Four years ago, I attended my first PASS Summit in Charlotte, NC. Never did I dream that I would get the guts to begin presenting. And if presenting was not even on my radar, someday receiving the honor of presenting at the PASS Summit was completely unfathomable to me.

Yet a week ago, that’s exactly what I did!

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I was fortunate to be assigned to the very first session slot on Wednesday, the first full day of PASS Summit. I was effectively part of the lead-off team, immediately after the opening Keynote. The night before, I was not feeling all that nervous or anxious. My priorities were just to get a good night’s rest, and to make sure I was set up and good to go (I’m always paranoid about A/V issues). Leaving Denny Cherry’s party early bummed me out, as it was rocking, but this wasn’t about me – it was about the PASS Summit attendees!

I took a pass on the morning Keynote and got into my room early. It allowed me to get set up and into the mental zone. I was pumped and ready to have fun. I was not keeping track of time, but early birds started to straggle in, including a few people I knew. Chatting with them helped to pass the time until the Keynote wrapped up and attendees really started to stream in!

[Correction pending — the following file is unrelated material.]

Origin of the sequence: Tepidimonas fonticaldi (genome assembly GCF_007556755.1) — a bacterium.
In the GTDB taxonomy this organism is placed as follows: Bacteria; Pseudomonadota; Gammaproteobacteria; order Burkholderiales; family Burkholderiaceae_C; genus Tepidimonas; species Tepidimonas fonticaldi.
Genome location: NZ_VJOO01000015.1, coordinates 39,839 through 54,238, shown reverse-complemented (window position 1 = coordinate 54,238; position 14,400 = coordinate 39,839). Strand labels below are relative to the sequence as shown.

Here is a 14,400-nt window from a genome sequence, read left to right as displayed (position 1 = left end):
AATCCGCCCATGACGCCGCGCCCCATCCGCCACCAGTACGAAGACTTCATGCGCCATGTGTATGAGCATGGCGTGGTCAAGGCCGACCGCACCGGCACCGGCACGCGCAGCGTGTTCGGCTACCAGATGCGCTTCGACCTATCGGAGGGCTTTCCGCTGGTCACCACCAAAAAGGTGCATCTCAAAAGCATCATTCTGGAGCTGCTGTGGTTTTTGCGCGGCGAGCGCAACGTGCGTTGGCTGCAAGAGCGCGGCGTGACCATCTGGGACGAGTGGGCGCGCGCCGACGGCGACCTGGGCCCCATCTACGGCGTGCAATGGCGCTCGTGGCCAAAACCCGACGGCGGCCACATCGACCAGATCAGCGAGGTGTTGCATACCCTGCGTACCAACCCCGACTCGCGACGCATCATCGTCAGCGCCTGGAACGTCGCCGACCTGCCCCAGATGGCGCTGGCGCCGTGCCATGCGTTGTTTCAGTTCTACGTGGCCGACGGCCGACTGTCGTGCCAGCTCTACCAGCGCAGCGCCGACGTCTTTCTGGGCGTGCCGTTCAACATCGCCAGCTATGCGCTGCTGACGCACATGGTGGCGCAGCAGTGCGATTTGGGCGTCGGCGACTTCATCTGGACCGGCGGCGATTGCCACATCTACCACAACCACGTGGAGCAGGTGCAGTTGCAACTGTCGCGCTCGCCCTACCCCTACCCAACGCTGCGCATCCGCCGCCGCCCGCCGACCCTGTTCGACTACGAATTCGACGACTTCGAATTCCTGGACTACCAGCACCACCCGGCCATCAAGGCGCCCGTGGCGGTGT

I was pleasantly surprised to see a number of friends show up as well. I honestly had no idea who would come see me. While I was in one of the smaller rooms, I still managed to pack them! I chatted up the crowd for a few minutes. I did ask who was a First Timer and was stunned when over half the room raised their hands! I thanked them for joining me and letting me help kick off their first PASS Summit experience!

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To be perfectly honest, I really don’t remember much about my presentation itself. I was jazzed, excited, and dropped immediately into my zone and rolled with it. I had spent a great deal of time preparing and rehearsing for the past month, to make sure my presentation was polished, and I believe that hard work paid off.